Outcomes Prediction Based on Data-Driven MRI Predictors
Intrarater agreement for the majority of qualitatively assessed imaging variables was good to very good; however, it was only fair for WM maturation and diffuse excessive high signal intensity (see online suppl. material for details) . The following imaging variables from the standardized MRI form (online suppl. fig. 1) were associated with one or more neurodevelopmental outcomes in unadjusted analyses: degree of WM maturation, focal WM signal abnormalities, diffuse WM signal abnormalities, moderate-to-severe gyral maturational delay, diffuse cystic abnormality, and corpus callosum size <25th percentile. In multivariable logistic regression prediction models, the presence of diffuse cystic abnormality (n = 12, 9.8%) was the only variable independently predictive of CP and CP/death (table 3). Moderate-to-severe gyral maturational delay was present in 19 subjects (15.5%) and was the only independent predictor for NDI, NDI/death, mental delay and mental delay/death. Mean Bayley scores for subjects with moderate-to-severe gyral maturational delay were significantly lower by approximately 20 points than those with no or mildly delayed gyral maturation (fig. 2). Both of these predictors exhibited high specificity (range: 94-99%), but low sensitivity (30-67%) in predicting neurodevelopmental outcomes (table 4). All multivariable MRI prediction models remained significant when adjusted for gestational age, bronchopulmonary dysplasia, high-risk socioeconomic status, and low maternal educational level. Notably, the odds ratios increased for 4 of the 6 prediction models after adjustment for the clinical risk factors.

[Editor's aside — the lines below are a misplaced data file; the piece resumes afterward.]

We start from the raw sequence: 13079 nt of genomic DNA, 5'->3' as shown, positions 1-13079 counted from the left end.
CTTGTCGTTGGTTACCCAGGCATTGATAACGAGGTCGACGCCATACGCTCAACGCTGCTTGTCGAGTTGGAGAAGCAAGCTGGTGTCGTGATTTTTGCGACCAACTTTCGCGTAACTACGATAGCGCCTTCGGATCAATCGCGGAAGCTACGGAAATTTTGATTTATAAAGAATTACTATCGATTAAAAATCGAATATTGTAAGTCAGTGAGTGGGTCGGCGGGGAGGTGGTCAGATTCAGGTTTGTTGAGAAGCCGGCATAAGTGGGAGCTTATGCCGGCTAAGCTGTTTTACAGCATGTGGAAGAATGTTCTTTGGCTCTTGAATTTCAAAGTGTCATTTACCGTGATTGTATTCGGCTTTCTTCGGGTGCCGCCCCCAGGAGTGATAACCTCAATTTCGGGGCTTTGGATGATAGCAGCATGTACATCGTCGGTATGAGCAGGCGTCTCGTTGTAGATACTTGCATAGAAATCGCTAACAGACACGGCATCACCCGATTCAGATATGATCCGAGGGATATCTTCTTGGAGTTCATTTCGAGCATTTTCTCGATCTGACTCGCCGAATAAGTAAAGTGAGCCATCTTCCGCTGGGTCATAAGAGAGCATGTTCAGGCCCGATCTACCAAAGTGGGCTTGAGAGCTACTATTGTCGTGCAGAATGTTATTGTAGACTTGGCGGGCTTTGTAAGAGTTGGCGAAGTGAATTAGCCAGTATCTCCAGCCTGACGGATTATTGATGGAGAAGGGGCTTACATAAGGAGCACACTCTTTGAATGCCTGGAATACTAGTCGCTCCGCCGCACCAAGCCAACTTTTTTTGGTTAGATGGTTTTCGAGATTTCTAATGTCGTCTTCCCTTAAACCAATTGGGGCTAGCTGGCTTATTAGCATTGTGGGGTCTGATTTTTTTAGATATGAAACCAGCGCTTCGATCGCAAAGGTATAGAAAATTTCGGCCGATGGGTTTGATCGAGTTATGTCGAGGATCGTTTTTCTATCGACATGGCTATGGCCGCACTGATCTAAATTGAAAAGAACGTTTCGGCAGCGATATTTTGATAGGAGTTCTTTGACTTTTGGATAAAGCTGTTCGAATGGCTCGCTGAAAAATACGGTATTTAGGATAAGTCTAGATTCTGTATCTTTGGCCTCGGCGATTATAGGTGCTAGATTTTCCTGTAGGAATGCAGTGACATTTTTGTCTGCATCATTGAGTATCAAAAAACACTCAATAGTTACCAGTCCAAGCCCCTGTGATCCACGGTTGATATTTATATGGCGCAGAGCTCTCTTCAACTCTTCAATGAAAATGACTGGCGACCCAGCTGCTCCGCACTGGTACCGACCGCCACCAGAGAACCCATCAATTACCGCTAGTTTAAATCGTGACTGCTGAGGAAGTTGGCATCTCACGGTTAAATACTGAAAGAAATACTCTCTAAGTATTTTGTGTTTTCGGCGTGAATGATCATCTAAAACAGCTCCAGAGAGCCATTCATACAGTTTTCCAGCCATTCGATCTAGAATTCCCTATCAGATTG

Outcomes Prediction Based on a Widely Cited MRI Scoring System
Using the previously published scoring system , we found no WM abnormality in 19% of the infants, mild WM abnormality in 49%, moderate in 25%, and severe in 7%. GM abnormalities were present in 23% of infants. We found no significant associations between the severity of WM abnormality and Bayley scores (online suppl. table 1). The severity of WM abnormality also did not predict mental delay, CP, NDI, or composite end points. Inclusion of diffuse excessive high signal intensity on T2-weighted MRI, or collapsing WM abnormality into two categories - none-mild and moderate-severe - did not identify new significant relationships. GM abnormality, as previously defined , also did not correlate with neurodevelopmental outcomes (online suppl. table 2).
We used a data-driven approach to evaluate the relative importance of various conventional MRI findings at TEA for prediction of neurodevelopmental outcomes in ELBW infants. We found that moderate-to-severe gyral maturational delay emerged as a novel independent predictor for neurodevelopmental outcomes, most importantly mental delay (a combination of cognitive and language outcomes) and overall NDI.
The significant association of GM maturational delay with mental delay and NDI has only been reported by two previous studies, and most neuroradiologists do not report this finding for clinical MRI scans. Woodward et al.  examined gyral maturation as 1 of 3 components of their GM score. While GM score predicted severe cognitive delay in unadjusted analyses, it was no longer significant after adjustment for WM abnormalities or clinical risk factors. Rathbone et al.  reported an association between delayed growth rate of cortical surface area and early childhood neurocognitive outcomes.